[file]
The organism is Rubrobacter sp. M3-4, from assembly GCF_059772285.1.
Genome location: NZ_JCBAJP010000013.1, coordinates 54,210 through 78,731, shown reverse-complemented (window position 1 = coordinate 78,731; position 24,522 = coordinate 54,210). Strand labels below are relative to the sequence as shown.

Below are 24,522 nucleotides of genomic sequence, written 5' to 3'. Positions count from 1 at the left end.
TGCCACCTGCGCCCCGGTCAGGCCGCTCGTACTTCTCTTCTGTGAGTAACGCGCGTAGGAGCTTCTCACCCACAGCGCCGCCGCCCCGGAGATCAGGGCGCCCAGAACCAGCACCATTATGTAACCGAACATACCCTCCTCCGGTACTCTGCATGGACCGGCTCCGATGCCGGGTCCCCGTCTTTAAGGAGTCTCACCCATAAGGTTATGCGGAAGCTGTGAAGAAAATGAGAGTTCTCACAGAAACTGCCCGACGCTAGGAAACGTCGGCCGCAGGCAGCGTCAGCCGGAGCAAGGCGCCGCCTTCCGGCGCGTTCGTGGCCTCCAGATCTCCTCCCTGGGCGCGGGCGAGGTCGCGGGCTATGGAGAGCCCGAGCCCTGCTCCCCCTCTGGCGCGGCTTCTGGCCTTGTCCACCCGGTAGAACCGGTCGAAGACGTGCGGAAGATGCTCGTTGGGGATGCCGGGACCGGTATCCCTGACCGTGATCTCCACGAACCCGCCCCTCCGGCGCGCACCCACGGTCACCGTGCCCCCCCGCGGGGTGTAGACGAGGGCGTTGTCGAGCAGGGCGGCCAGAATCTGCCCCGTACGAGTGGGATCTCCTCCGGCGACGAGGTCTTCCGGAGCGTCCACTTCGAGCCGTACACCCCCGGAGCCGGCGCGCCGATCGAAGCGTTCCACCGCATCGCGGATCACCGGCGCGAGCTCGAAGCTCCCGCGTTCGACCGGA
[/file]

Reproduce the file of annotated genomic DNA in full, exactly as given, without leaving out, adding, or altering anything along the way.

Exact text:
The organism is Rubrobacter sp. M3-4, from assembly GCF_059772285.1.
Genome location: NZ_JCBAJP010000013.1, coordinates 54,210 through 78,731, shown reverse-complemented (window position 1 = coordinate 78,731; position 24,522 = coordinate 54,210). Strand labels below are relative to the sequence as shown.

Below are 24,522 nucleotides of genomic sequence, written 5' to 3'. Positions count from 1 at the left end.
TGCCACCTGCGCCCCGGTCAGGCCGCTCGTACTTCTCTTCTGTGAGTAACGCGCGTAGGAGCTTCTCACCCACAGCGCCGCCGCCCCGGAGATCAGGGCGCCCAGAACCAGCACCATTATGTAACCGAACATACCCTCCTCCGGTACTCTGCATGGACCGGCTCCGATGCCGGGTCCCCGTCTTTAAGGAGTCTCACCCATAAGGTTATGCGGAAGCTGTGAAGAAAATGAGAGTTCTCACAGAAACTGCCCGACGCTAGGAAACGTCGGCCGCAGGCAGCGTCAGCCGGAGCAAGGCGCCGCCTTCCGGCGCGTTCGTGGCCTCCAGATCTCCTCCCTGGGCGCGGGCGAGGTCGCGGGCTATGGAGAGCCCGAGCCCTGCTCCCCCTCTGGCGCGGCTTCTGGCCTTGTCCACCCGGTAGAACCGGTCGAAGACGTGCGGAAGATGCTCGTTGGGGATGCCGGGACCGGTATCCCTGACCGTGATCTCCACGAACCCGCCCCTCCGGCGCGCACCCACGGTCACCGTGCCCCCCCGCGGGGTGTAGACGAGGGCGTTGTCGAGCAGGGCGGCCAGAATCTGCCCCGTACGAGTGGGATCTCCTCCGGCGACGAGGTCTTCCGGAGCGTCCACTTCGAGCCGTACACCCCCGGAGCCGGCGCGCCGATCGAAGCGTTCCACCGCATCGCGGATCACCGGCGCGAGCTCGAAGCTCCCGCGTTCGACCGGA